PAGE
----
Author: George Gate
The advanced driver-assist company, Mobileye, is now targeting an IPO offering to place its entire stock value at $15.9 billion. Intel, its parent company, expects the share price to go no lower than $18 and further than $20.
Intel’s Mobileye Targets $15.9 Billion Valuation In IPO
Intel’s self-driving division Mobileye is targeting an IPO that would place the company’s value at almost $16 billion. In a filing released last Tuesday, Intel expects the stock offering to receive a price between $18 and $20 per share.
The price, significantly lower than initial expectations, is another sign that the IPO market is slowly cooling off as interest rates spike and investors brace themselves for the potential global recession.
With the strong-going bear market, there isn’t a more awful time for companies to move public than now. IPO offerings have fallen by almost 80% compared to this same time last year. Nonetheless, Intel is willing to go through with Mobileye’s IPO, which will send the self-driving company’s stock down by over 3%
Even though Mobileye’s IPO offering isn’t going to fetch as much money in the current market compared to the amount it would have made in the quantitative easing bubble of early 2021 and late 2020, Intel desperately requires capital to finance the expansion of its capital-dependent semiconductor manufacturing business.
Intel intends to raise as much as $820 million to cover corporate costs and serve as working capital. The company will retain control of Mobileye and possess more than 750 million shares of Class B stock, which holds 10x more voting power than Class A stock (Class A stock is what investors are purchasing in the IPO).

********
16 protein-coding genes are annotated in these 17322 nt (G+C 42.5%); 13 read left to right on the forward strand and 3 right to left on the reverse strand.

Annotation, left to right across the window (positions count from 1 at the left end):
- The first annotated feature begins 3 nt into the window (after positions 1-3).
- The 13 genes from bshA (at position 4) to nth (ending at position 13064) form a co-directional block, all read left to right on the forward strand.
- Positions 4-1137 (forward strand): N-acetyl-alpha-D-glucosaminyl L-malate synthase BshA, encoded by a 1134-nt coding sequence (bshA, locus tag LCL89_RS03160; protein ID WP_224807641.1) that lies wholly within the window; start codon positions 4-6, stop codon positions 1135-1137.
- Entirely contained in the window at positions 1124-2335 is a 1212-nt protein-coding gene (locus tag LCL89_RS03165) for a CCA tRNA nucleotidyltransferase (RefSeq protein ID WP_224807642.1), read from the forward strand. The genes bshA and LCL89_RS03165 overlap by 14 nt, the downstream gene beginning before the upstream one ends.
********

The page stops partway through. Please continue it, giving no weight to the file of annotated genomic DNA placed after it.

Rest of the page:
Intel anticipates that at least 46.26 million outstanding Class A stocks will be available, with possibilities for more if the underwriters decide to own additional shares in the offering. Intel will exchange Mobileye’s stock through the Nasdaq market, which has been down by over 30% this year.
In its entirety, the company expects at least 796.26 million outstanding Mobileye stock. When priced at $20, will place the valuation of Intel’s self-driving subsidiary at $15.9 billion.
A Fresh Opportunity For Growth
Amidst the ongoing global chip crisis, the U.S is providing local companies with financial subsidies to operate semiconductor production plants on national soil. These facilities, which produce semiconductors for both their companies and others, are referred to as fabs.
During the last few decades, the nation has continually contracted chip production to fabs from other countries intending to maximize more-efficient processes and cheaper labor costs to the nation’s interests. International trade for semiconductors isn’t the best idea.
Intel aims to take full advantage of this opportunity by using the proceeds from Mobileye’s IPO to restore growth and expand its offering with additional factories to enable them to meet the demands of more companies in the market for semiconductors.
Founded in 1999, Mobileye manufactures chips, software, and hardware for self-driving vehicles and autonomous driving capabilities such as driver assistance and lane-keeping technologies.
Mobileye now has multiple partnerships with high-name automakers such as BMW, Audi, and Volkswagen, with its technologies being utilized in over 800 car vehicle models, according to its IPO filing.
The IPO filing indicates that Mobileye’s revenue has soared from $879 million in late 2019 to over $1.3 billion in 2021. Based on Intel’s second-quarter earnings report, Mobileye made $854 million in the first half of 2022, with an operating loss of $36 million and a gross loss of $67 for the same period.
While the lower-than-projected proceeds from Mobileye’s IPO spell bad for Intel, it is worse for Intel to keep a money-burning company in its balance books.
Right now, the California-based company finds itself strapped for working capital, and reinvesting the revenue from this offering could potentially equate to growth and development in the parent company.
Additionally, potential investors can maximize the discounted share price resulting from Mobileye’s poorly timed return to the public markets.